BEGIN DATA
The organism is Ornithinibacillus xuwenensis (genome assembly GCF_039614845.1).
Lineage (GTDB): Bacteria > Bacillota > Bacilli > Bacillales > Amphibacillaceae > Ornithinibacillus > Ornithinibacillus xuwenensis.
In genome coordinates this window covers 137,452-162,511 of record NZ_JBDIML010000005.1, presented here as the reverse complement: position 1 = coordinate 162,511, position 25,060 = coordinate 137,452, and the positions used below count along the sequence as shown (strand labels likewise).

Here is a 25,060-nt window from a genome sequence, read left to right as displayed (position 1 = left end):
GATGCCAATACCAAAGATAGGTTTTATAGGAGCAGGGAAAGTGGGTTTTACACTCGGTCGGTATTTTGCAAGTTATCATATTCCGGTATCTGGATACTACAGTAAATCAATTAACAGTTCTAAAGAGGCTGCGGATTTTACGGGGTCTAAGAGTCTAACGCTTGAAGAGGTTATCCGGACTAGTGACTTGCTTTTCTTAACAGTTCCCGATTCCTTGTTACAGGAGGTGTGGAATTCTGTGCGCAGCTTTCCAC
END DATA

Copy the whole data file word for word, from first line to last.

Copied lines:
The organism is Ornithinibacillus xuwenensis (genome assembly GCF_039614845.1).
Lineage (GTDB): Bacteria > Bacillota > Bacilli > Bacillales > Amphibacillaceae > Ornithinibacillus > Ornithinibacillus xuwenensis.
In genome coordinates this window covers 137,452-162,511 of record NZ_JBDIML010000005.1, presented here as the reverse complement: position 1 = coordinate 162,511, position 25,060 = coordinate 137,452, and the positions used below count along the sequence as shown (strand labels likewise).

Here is a 25,060-nt window from a genome sequence, read left to right as displayed (position 1 = left end):
GATGCCAATACCAAAGATAGGTTTTATAGGAGCAGGGAAAGTGGGTTTTACACTCGGTCGGTATTTTGCAAGTTATCATATTCCGGTATCTGGATACTACAGTAAATCAATTAACAGTTCTAAAGAGGCTGCGGATTTTACGGGGTCTAAGAGTCTAACGCTTGAAGAGGTTATCCGGACTAGTGACTTGCTTTTCTTAACAGTTCCCGATTCCTTGTTACAGGAGGTGTGGAATTCTGTGCGCAGCTTTCCAC